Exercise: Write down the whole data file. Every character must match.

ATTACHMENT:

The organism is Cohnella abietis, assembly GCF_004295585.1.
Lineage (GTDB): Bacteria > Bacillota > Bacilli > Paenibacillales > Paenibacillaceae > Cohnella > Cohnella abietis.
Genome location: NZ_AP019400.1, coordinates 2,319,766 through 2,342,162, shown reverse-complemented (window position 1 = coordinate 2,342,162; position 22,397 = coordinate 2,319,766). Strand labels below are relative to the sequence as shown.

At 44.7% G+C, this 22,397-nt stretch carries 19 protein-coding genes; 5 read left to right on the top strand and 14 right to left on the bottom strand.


The organism is Cohnella abietis, assembly GCF_004295585.1.
Lineage (GTDB): Bacteria > Bacillota > Bacilli > Paenibacillales > Paenibacillaceae > Cohnella > Cohnella abietis.
Genome location: NZ_AP019400.1, coordinates 2,319,766 through 2,342,162, shown reverse-complemented (window position 1 = coordinate 2,342,162; position 22,397 = coordinate 2,319,766). Strand labels below are relative to the sequence as shown.

At 44.7% G+C, this 22,397-nt stretch carries 19 protein-coding genes; 5 read left to right on the top strand and 14 right to left on the bottom strand.